As shown in FIGS. 18A and 18B, the radius limiting strap 1901 is coupled to the elongate body of the tissue modification device 1900 at points 1903 and 1904. As shown in FIG. 18B, the strap 1901 is positioned on the posterior side of the device such that it does not interfere with the cutting edges on the front (anterior) side of the device. Connection points 1903 and 1904 are located on the front (anterior) side of the device, as shown in FIG. 18A, however they may be located on the back side or any combination thereof. In this variation, the radius limiting strap is a flat strap. The radius limiter may be coupled at least one point along the length of the strap. In some embodiments, the radius limiter may be allowed to move with respect to the elongate body. The radius limiter is positioned toward the center of the elongate body, but may alternatively be positioned in any other suitable position on the elongate body.

As shown in FIGS. 18A and 18B, the strap 1901 has a constant width and is located along the tissue modification region of the device. Alternatively, as shown in FIG. 19, the strap 2001 may have a varying width along its length and it may run along the device in regions in addition to the tissue modification region. For example, as shown in FIG. 19, the strap 2001 is thin toward the proximal and distal ends of the strap and is wider toward the center of the strap. The wider portion of the strap will limit the flexibility of the device more than the thin portion of the strap. In this example, the thick portion of the strap is behind the tissue modification region of the device and the thin portions of the device are behind the non tissue modifying regions of the device.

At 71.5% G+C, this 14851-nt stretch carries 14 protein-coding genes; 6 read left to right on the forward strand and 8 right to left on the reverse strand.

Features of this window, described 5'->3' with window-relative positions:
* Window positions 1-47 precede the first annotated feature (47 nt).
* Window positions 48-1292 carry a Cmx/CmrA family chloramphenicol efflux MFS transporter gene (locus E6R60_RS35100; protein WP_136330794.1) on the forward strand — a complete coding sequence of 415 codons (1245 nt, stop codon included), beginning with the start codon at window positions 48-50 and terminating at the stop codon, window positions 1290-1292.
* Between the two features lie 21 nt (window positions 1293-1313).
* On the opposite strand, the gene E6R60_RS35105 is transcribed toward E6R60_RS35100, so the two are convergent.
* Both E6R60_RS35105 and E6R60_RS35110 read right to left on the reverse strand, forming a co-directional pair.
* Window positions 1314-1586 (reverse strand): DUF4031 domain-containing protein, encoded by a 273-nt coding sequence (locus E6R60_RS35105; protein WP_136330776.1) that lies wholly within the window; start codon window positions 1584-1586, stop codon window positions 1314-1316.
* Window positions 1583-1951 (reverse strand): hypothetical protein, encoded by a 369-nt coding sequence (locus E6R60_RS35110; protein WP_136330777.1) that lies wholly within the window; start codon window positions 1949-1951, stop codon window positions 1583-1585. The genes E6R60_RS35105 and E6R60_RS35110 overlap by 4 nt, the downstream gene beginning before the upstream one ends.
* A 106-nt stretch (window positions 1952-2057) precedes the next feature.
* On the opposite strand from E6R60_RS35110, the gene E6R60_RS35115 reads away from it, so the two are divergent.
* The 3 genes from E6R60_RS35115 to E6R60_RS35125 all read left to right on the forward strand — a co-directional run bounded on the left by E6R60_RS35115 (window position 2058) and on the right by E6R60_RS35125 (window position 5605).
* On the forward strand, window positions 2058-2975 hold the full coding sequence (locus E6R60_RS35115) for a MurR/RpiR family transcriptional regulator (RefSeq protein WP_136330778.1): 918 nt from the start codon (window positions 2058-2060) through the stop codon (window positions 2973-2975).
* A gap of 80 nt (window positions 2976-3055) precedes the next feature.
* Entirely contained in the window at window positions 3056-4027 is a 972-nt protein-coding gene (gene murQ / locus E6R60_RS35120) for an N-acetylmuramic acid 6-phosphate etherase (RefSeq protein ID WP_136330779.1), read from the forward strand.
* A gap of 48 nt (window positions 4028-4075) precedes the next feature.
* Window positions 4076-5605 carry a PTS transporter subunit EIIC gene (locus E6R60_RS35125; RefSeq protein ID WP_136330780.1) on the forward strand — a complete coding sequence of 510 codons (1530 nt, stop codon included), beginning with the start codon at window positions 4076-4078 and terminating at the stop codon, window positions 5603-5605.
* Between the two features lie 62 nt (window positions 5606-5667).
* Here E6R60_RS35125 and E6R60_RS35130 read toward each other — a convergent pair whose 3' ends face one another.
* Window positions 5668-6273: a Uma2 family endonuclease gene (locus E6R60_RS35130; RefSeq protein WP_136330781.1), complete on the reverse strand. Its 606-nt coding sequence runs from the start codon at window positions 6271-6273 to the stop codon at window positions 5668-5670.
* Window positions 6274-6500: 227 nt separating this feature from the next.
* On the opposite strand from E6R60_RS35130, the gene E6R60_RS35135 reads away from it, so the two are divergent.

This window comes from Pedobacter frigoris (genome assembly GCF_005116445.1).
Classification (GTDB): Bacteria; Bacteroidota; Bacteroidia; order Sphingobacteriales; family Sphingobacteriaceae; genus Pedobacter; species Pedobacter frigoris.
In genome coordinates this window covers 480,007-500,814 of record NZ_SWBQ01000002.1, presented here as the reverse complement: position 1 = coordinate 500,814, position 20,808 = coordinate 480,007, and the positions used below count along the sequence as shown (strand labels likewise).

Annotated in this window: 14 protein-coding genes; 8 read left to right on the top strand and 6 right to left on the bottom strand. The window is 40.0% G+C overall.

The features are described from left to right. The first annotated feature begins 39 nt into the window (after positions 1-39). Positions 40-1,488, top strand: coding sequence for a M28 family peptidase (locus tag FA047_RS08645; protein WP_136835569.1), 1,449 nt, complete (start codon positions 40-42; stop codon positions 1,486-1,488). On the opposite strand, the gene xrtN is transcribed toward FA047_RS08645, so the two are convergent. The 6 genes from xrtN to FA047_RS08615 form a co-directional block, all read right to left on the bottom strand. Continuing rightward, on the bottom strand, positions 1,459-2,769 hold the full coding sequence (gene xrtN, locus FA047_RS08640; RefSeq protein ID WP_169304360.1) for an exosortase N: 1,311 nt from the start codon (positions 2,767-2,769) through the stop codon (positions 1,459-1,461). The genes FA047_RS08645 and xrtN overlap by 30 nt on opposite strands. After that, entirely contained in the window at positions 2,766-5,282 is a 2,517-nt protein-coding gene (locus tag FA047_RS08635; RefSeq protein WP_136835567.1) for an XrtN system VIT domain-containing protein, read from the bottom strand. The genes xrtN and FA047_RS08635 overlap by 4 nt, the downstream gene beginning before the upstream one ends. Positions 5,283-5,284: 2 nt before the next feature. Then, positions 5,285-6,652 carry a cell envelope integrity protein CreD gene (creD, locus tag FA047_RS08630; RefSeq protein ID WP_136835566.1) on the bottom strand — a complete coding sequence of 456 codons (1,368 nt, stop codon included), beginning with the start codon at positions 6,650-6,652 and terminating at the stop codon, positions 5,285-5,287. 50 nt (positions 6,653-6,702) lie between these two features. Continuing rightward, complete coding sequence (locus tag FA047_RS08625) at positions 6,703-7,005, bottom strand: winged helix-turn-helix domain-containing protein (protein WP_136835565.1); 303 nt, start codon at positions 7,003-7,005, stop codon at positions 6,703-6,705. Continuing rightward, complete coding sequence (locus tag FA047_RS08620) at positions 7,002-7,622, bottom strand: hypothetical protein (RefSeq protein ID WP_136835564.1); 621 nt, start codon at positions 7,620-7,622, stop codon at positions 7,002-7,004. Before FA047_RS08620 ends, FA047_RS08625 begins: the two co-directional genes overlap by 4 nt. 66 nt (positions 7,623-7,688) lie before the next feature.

Avoid Soft Tissue

FIGS. 20A-25 show various configurations where the tissue modification device includes some variation of a flexible or compressible blade guard. In some embodiments, the tissue modification device may be configured to avoid cutting or damaging the soft tissue laterally from the facet joint and neural foramen (such as the foraminal vasculature and other healthy or non-target tissue). For example, the tissue modification device may be configured to be soft tissue sparing. In these examples, as the tissue modification device is moved against soft tissue, the blade guards will cover the blade. However, as the tissue modification device is moved against bone or a harder tissue (e.g. tissue, such as ligament, on top of bone), the blade guards will bend, flex, or compress, and allow the blade to enter into the target tissue to cut, or otherwise modify the target tissue. As shown in FIG. 20A, a blade 2100 may be surrounded by a flexible or compressible material 2101. For example, the material may be a foam, rubber, silicone, or other flexible or compressible material. As shown in FIG. 20B, the blade guards 2102 may include a plastic or metal spring adjacent to the blade 2100. As shown in FIG. 21 a substrate having flexible or rigid atraumatic ridges 2103 may be placed adjacent to the elongate body 2104. In some embodiments, the ridges may be placed between the rungs 2105 of the elongate body. In some embodiments, the ridges 2103 may be spring loaded so that they may be raised or lowered between the rungs of the device.